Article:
Fire in Her Soul Rocky Mountains National Park, Colorado. Sunset are probably a favorite of many around the globe, and it is true that the viewer can find amazing sunsets probably every day. Coming down the road from almost 13,000 feet I had been observing the changes in the sky until I arrived much closer to the bottom of the valley. It seemed very unreal, almost magical. The fiery clouds seemed to be playing with the mountain peak.
From Long Ago Crater Lake, Oregon Driving from Idaho to California, I notice this dot on the map and decided that a 300-mile detour was not such a great thing if a trek which took me over 16,000 miles this past summer. I was certainly not disappointed. The West side of the USA is extremely volcanic, and this is great reminder of what was once.
Hope Again Big Bend National Park, Texas This park saw temperatures drop from 113 to 72 degrees in just a few minutes as several storms came through. In a land which can be so hostile, yet hope appears from time to time. Lightning in fact started several brushfire as I stood before this beginning of a rainbow.
Mystery Valley of the Gods, Utah This site which takes the visitor on an 18-mile dirt road was fairly unknown two years ago. I was then able to journey through the valley alone. This past summer I traveled there again and was most disappointed in finding campers at every single stop. I am not sure what led to this change, but it was upsetting. One of the greatest things we experience in such locales is the ability to commune with the immensity of the universe. While I, or no one is solely owner of such a paradise on earth, it is good to feel so for but a few minutes. In the quiet of this beautiful desert, on can stand for hours, and discover different vistas at every turn.
Road to Nowhere Death Valley, California To say that Death Valley is an eerie site is the east that could be claimed about this place. Silence prevails, vegetation hesitates and those who venture upon these roads may not return.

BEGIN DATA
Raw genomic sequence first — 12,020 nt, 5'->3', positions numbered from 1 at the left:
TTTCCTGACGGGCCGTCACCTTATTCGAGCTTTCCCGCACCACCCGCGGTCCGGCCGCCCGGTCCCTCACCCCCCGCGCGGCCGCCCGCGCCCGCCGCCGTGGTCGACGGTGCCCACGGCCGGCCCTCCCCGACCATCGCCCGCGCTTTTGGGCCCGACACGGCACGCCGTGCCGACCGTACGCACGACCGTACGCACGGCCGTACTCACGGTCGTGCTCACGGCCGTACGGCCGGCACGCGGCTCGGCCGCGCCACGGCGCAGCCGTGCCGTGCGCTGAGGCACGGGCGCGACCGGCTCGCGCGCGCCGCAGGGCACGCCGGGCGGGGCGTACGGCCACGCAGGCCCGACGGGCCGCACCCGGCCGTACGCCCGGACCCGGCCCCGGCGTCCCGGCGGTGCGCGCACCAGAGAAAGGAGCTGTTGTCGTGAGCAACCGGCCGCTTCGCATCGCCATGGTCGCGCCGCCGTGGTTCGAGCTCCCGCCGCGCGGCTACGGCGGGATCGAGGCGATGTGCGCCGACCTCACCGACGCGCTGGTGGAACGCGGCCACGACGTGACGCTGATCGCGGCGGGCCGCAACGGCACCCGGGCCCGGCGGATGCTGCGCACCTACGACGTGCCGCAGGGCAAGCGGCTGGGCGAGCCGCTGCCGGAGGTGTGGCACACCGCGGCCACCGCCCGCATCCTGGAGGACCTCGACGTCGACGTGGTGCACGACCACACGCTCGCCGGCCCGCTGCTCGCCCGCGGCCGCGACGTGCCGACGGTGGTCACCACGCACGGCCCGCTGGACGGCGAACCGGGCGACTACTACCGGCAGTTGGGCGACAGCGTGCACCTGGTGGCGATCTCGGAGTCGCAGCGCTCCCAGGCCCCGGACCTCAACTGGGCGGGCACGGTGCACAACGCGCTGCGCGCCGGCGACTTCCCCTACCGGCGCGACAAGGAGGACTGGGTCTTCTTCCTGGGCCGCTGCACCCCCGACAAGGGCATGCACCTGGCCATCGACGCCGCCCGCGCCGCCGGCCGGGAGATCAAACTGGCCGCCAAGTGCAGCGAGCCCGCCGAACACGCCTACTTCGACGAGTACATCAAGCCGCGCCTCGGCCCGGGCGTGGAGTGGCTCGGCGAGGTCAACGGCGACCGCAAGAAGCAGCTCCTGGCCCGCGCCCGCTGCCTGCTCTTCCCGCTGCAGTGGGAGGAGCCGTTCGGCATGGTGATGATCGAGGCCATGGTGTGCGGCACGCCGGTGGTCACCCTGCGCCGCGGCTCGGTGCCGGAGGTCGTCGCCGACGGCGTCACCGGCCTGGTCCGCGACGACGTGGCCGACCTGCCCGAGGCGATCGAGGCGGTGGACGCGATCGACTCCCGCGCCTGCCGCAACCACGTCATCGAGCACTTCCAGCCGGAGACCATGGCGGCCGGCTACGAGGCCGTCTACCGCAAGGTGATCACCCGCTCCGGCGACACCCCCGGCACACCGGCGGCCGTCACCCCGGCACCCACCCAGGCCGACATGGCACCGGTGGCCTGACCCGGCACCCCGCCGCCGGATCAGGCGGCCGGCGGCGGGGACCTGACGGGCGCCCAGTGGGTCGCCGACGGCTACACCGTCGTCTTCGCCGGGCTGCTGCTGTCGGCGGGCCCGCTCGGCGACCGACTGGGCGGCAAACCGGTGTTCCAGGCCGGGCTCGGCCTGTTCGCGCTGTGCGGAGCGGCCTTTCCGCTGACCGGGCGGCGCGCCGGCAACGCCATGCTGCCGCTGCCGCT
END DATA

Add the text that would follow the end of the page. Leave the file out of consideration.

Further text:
The Promise Lake Yellowstone, Wyoming This image is inspired by the great American landscape painters of the 19th century. As their work did, the photo shows the almost infinite space which stood in front the old pioneers as they conquered the land.
Who Knows Monument Valley, Utah The dream of any child who has watched many an old western and played with the made-up stories of the old West, it is with awe that I discovered the place where John Wayne and John Ford worked together with so many dreamers. I have not to this day seen the valley under a clear sky, but seeing it under the rain, or heavy clouds, while a challenge to the photographer allows for unusual, or at last uncommon perspectives to those who are used to seeing this landscape in books or on postcards.
Window to Yesterday Canyonlands, Utah A very popular rendezvous for many I was not aware of the existence of this arch at the end of a little hike in Canyonlands. Being able to frame the beauty of the landscape beyond gives the impression of a much more inviting emptiness in these forbidding climates. The colors are true and leave the spectator with a sense of amazement at the pure beauty of an unspoiled earth.
Fabrice Poussin teaches French and English at Shorter University. Author
of novels and poetry, his work has appeared in Kestrel, Symposium, The Chimes,
and dozens of other magazines. His photography has been published in The Front
Porch Review, the San Pedro River Review as well as other publications.